Cut, cut, and cut some more. I feel I've been called to both be at home with my daughter and to write. I gotta tell ya - these two things don't leave many extra hours in the day. And I'm a girl who needs her down time, so going, going, going does not work for me.

So I cut things. I used to be in charge of a book club, and I really enjoyed it. But it took up lots of time. I used to be in a writing group, or "crit" group as we call them. Again, it took up lots of my time, and I found I didn't need a crit group and an agent and two editors giving me feedback on everything I wrote. So it had to go.

You may not be at this place yet, where your writing is that important to you. But I learned quickly that if I wanted this to be my career, I would have to make it the priority.

The last tip I have at the moment is leave your characters hanging. When I'm wrapping up writing time, I try very hard to not to end at the close of a scene or chapter. I like to leave my characters mid-conversation, mid-catastrophe, mid-thought. I've found it's way easier for me to jump back in the next day.

On the occasions that I do have to stop at a nice-and-neat point of the story, I take a few minutes to jot down thoughts about the next scene (Anna gets ride home from Dallas - he tells her his dad has bought the building) so that I can get back into storyworld much easier.

So those are the few tips I have for making time for your writing, or making the most of your writing time. Anyone have any other nuggets to share?



Thursday, June 17, 2010

Let Yourself Write a Bad First Draft

If you're anything like me, this doesn't come naturally. And it became especially difficult once I started learning writing rules because I didn't want to break a single one of them. I wanted to be perfect from the get-go so editing would be a breeze.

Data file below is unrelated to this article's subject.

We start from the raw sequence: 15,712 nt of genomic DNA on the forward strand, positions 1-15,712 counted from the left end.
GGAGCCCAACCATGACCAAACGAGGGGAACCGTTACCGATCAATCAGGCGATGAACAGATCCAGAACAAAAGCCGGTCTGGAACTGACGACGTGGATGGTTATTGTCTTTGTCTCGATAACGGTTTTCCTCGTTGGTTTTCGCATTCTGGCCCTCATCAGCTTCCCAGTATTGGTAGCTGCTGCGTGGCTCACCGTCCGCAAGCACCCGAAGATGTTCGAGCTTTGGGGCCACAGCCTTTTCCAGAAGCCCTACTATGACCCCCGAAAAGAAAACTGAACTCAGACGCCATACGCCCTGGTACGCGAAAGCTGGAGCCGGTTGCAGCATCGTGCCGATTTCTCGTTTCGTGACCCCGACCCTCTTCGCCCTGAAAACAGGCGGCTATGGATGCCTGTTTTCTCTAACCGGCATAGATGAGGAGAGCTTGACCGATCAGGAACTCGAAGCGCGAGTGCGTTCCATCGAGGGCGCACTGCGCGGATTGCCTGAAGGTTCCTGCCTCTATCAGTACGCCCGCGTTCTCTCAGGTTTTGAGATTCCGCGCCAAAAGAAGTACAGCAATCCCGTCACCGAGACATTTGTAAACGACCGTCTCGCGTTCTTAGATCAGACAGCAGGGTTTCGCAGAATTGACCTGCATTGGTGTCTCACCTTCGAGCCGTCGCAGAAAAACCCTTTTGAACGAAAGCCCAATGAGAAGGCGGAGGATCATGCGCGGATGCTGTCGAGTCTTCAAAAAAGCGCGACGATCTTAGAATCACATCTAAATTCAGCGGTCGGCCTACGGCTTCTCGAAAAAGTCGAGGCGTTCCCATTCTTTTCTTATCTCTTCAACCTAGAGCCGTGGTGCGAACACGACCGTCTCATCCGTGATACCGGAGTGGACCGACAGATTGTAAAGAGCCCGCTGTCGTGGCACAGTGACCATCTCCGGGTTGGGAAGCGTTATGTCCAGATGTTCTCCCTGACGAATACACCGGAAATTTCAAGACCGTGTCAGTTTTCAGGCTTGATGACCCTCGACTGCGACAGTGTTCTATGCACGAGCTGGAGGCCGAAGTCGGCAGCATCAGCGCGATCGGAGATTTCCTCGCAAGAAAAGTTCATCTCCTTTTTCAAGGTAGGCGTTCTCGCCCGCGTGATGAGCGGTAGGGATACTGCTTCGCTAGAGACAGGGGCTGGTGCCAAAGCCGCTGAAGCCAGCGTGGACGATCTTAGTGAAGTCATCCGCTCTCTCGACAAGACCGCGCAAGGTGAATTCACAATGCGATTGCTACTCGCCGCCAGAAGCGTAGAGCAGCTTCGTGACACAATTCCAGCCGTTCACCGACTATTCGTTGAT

A nice idea, but it never works out that way. Regardless of how long I spend on my first drafts, editing - or editing well, anyway - always takes a long time.

The first time I heard about writing lousy first drafts was in my high school English class when we read Anne Lamott's Bird by Bird. She says, "In fact, the only way I can get anything written at all is to write really, really [bad] first drafts."

And I've found this to be completely true for me as well. Otherwise I sit there and put a tremendous amount of pressure on myself to not only write, but to WRITE WELL.

Anne later says, "Almost all good writing begins with terrible first efforts. You need to start somewhere. Start by getting something - anything - down on paper."

A few years ago I was writing a first draft, and it wasn't going well. I was totally stuck on something (I don't remember what), and I would just stare at my blinking cursor for what felt like hours. When I complained about this to my husband, he said, "Why don't you try just writing?" To which I gave him a you're-an-engineer-and-can't-possibly-know-what-you're-talking-about look and said, "What do you mean?" And he said, "You know. Just get the ball rolling, and you'll figure it out as you go."

I'd forgotten it was okay to write a horrible first draft, and because of that, I'd been stuck for days. I followed my husband's advice and had a finished draft in a matter of weeks.

It can be easy to think to yourself that no "real" writer writes bad first drafts. That's just not true.